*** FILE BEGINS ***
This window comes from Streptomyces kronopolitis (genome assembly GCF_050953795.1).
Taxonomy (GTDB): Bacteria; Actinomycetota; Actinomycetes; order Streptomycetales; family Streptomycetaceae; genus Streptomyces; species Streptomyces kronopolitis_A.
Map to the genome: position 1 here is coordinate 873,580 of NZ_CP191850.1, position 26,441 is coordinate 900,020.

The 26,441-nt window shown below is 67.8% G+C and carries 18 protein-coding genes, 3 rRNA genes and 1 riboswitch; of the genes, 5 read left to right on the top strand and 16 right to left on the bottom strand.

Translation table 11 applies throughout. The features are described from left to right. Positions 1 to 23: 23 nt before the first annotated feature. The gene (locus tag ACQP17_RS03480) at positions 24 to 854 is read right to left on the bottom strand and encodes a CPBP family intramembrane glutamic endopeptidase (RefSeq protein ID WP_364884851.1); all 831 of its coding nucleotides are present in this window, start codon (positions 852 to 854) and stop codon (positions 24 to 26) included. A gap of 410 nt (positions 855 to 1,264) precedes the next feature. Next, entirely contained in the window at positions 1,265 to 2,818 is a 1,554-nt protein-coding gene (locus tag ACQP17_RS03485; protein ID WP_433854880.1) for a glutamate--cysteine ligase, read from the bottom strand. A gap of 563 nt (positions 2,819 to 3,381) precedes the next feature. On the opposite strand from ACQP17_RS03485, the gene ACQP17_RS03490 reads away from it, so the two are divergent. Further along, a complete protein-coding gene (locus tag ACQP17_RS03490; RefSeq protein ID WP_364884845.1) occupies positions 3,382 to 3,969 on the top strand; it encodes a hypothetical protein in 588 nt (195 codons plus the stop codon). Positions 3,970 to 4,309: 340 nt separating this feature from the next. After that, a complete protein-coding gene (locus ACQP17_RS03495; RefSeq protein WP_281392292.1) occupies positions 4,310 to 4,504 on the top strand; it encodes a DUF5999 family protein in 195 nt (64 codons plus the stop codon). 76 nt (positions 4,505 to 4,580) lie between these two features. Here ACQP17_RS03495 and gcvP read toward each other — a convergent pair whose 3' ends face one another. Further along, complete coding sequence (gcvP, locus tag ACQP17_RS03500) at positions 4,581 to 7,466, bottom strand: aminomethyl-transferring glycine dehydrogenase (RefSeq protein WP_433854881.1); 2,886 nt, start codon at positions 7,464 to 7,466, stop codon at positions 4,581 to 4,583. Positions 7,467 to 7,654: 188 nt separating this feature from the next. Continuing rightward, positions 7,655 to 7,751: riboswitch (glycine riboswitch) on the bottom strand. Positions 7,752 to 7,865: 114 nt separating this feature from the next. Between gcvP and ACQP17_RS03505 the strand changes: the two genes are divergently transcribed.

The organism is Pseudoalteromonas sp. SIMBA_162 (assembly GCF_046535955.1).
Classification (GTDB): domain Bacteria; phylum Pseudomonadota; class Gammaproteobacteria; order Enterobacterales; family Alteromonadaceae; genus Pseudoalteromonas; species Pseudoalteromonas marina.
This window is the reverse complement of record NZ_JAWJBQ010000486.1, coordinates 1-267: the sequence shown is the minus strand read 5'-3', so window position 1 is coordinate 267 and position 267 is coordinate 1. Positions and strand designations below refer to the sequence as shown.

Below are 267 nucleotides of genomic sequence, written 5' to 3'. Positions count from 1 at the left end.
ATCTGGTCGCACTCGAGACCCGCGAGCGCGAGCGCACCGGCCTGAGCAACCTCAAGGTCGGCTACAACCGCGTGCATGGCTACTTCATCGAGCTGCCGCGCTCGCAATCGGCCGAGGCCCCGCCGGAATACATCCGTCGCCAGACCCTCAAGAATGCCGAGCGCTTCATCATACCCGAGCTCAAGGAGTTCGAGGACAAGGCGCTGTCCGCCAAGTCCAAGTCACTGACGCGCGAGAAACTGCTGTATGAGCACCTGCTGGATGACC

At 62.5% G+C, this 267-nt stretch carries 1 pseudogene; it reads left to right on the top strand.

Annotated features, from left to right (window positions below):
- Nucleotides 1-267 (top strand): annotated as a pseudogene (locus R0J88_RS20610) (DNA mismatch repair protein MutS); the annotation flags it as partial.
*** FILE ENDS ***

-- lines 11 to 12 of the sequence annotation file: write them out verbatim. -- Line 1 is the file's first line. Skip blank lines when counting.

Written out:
At 62.5% G+C, this 267-nt stretch carries 1 pseudogene; it reads left to right on the top strand.

Annotated features, from left to right (window positions below):